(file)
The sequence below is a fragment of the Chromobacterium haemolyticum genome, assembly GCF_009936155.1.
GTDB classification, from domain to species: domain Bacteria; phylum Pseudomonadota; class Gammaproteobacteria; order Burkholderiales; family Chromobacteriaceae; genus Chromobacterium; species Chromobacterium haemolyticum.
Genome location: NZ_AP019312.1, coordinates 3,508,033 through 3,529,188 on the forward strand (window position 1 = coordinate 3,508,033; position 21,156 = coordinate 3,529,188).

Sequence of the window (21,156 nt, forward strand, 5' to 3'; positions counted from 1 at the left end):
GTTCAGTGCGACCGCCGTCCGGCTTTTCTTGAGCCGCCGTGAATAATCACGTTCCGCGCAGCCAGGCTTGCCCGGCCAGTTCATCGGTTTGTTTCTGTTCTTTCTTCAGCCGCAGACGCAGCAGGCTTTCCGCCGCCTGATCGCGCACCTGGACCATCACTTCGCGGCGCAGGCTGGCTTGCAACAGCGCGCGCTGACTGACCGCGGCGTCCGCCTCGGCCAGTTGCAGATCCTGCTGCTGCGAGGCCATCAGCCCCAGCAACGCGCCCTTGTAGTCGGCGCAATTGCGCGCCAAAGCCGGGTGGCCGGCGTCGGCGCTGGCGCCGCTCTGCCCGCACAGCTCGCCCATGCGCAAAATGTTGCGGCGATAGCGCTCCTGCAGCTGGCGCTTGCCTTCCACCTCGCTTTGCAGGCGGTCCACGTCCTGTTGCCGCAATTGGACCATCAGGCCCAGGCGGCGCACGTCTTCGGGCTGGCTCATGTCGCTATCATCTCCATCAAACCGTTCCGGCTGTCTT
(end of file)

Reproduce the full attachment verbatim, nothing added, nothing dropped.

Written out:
The sequence below is a fragment of the Chromobacterium haemolyticum genome, assembly GCF_009936155.1.
GTDB classification, from domain to species: domain Bacteria; phylum Pseudomonadota; class Gammaproteobacteria; order Burkholderiales; family Chromobacteriaceae; genus Chromobacterium; species Chromobacterium haemolyticum.
Genome location: NZ_AP019312.1, coordinates 3,508,033 through 3,529,188 on the forward strand (window position 1 = coordinate 3,508,033; position 21,156 = coordinate 3,529,188).

Sequence of the window (21,156 nt, forward strand, 5' to 3'; positions counted from 1 at the left end):
GTTCAGTGCGACCGCCGTCCGGCTTTTCTTGAGCCGCCGTGAATAATCACGTTCCGCGCAGCCAGGCTTGCCCGGCCAGTTCATCGGTTTGTTTCTGTTCTTTCTTCAGCCGCAGACGCAGCAGGCTTTCCGCCGCCTGATCGCGCACCTGGACCATCACTTCGCGGCGCAGGCTGGCTTGCAACAGCGCGCGCTGACTGACCGCGGCGTCCGCCTCGGCCAGTTGCAGATCCTGCTGCTGCGAGGCCATCAGCCCCAGCAACGCGCCCTTGTAGTCGGCGCAATTGCGCGCCAAAGCCGGGTGGCCGGCGTCGGCGCTGGCGCCGCTCTGCCCGCACAGCTCGCCCATGCGCAAAATGTTGCGGCGATAGCGCTCCTGCAGCTGGCGCTTGCCTTCCACCTCGCTTTGCAGGCGGTCCACGTCCTGTTGCCGCAATTGGACCATCAGGCCCAGGCGGCGCACGTCTTCGGGCTGGCTCATGTCGCTATCATCTCCATCAAACCGTTCCGGCTGTCTT